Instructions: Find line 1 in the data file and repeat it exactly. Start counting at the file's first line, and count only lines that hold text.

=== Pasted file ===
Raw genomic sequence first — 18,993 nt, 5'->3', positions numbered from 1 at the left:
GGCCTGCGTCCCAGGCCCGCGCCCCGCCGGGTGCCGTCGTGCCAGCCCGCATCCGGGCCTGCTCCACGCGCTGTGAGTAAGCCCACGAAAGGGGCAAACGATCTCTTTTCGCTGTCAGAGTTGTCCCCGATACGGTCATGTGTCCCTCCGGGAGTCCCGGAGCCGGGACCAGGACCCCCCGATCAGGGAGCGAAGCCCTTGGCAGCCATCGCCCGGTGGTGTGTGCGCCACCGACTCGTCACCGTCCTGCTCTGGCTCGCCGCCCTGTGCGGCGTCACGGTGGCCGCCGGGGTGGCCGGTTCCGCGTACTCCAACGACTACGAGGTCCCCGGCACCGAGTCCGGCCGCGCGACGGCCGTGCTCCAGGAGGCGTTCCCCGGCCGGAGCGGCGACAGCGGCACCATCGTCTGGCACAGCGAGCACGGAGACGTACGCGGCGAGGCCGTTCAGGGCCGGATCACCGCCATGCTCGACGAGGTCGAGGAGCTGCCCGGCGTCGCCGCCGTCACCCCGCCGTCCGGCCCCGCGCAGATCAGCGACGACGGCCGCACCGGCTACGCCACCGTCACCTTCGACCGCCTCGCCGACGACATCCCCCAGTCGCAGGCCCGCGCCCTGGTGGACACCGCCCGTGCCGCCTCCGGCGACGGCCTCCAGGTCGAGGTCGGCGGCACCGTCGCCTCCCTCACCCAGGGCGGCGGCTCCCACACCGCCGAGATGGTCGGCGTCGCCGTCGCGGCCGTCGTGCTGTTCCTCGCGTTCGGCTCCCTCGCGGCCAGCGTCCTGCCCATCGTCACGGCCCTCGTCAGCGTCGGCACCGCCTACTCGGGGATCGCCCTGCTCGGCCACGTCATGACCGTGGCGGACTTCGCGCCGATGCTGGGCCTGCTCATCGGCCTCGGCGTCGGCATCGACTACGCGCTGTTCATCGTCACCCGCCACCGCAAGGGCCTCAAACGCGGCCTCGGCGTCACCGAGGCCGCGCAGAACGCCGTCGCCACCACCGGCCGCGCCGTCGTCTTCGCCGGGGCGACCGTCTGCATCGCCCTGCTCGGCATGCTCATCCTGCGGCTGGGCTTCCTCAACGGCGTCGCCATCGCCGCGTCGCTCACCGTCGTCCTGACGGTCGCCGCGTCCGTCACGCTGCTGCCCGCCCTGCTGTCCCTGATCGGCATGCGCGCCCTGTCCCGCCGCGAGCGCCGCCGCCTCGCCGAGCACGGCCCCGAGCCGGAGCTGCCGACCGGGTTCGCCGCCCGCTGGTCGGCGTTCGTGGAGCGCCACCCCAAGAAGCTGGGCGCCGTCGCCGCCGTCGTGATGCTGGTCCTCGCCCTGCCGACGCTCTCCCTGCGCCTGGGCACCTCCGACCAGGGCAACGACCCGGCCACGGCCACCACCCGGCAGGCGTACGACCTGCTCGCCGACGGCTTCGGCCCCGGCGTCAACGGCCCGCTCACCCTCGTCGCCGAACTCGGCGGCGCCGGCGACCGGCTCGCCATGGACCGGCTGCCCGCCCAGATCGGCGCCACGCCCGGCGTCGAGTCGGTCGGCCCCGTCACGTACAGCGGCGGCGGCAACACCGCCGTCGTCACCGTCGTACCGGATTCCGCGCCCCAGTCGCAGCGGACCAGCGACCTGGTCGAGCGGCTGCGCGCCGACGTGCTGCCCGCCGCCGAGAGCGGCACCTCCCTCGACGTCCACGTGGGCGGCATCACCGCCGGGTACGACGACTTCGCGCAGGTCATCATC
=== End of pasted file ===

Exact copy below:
Raw genomic sequence first — 18,993 nt, 5'->3', positions numbered from 1 at the left: